Unlisted companies, particularly SMEs, have always accounted for a large share of the French economy. Nevertheless, over the past several years, investment in these companies has seen remarkable growth. This trend has the potential to bolster economic growth and guide the digital and green transformation of French and European businesses.
To discuss these issues, Institut Montaigne and Sciences Po's School of Management and Innovation are holding a series of events on the future of investment in Europe. This article follows the third event, on investment in private equity, with Nicolas Dufourcq, CEO of Bpifrance; Alain Rauscher, CEO and co-founder of Antin Infrastructure Partners; Dominique Senequier, founder and president of Ardian; and Natacha Valla, economist and dean of the School of Management and Innovation at Sciences Po.
Unlisted investment in the broadest sense of the term has been growing rapidly over the past decades, both in France and abroad. Total alternative assets under management have more than doubled since 2010, reaching $10.7 trillion worldwide in 2020. In France, the economy is also able to absorb much larger volumes of capital than in the past. According to France Invest, investment in unlisted assets has grown from €10.7 billion in 2015 to €31 billion in 2020.
On the one hand, the private equity industry has evolved so that it now covers a range of different investment situations. On the other, entrepreneurs’ attitudes to outside investment are changing - although apprehensions regarding external capital remain one of the main factors limiting the growth of private equity in France. The post-war generation of entrepreneurs, with their strong attachment to family capital, has been replaced by a new generation that is much more willing to open up its capital to investment funds. This change in mentality is a major source of growth for private equity, in France as elsewhere, and should continue to be encouraged. This requires the development of an ecosystem that is able not only to accompany the emergence of French unicorns, but also to support a growing number of industrial and other SMEs, thereby stimulating job creation.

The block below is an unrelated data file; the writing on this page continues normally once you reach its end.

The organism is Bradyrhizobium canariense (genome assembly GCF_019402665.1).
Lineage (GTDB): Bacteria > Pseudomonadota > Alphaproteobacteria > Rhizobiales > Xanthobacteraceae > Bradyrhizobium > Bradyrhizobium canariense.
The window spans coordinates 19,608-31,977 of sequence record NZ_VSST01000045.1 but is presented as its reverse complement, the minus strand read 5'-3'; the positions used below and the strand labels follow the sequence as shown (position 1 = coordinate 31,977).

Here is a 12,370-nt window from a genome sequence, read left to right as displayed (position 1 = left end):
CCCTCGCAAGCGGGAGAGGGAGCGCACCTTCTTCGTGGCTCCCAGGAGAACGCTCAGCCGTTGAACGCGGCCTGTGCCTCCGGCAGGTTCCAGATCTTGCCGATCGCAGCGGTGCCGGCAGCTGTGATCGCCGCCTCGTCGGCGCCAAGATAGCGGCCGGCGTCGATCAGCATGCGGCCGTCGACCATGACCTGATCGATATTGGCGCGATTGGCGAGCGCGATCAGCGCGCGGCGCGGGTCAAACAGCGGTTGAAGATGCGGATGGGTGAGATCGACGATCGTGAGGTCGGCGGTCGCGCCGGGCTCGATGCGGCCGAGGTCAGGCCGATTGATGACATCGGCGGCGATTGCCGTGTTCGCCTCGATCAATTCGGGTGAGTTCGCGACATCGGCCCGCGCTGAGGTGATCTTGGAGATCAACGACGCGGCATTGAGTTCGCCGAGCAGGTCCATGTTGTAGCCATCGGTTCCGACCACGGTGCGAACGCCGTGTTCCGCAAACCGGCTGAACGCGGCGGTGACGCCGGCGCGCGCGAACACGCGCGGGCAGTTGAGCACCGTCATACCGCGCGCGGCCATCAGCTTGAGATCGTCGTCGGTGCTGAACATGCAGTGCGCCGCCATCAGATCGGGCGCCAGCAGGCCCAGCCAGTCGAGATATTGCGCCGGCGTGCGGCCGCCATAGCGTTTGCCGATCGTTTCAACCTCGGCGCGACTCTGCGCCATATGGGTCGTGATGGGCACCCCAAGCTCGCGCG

France’s shallow capital markets are a major obstacle
Nonetheless, compared to other types of financing, and bank financing in particular, the share of private equity is still limited in France. The absence of pension funds, as well as dependence on the more strictly regulated life insurance industry, severely limit the depth of French capital markets.
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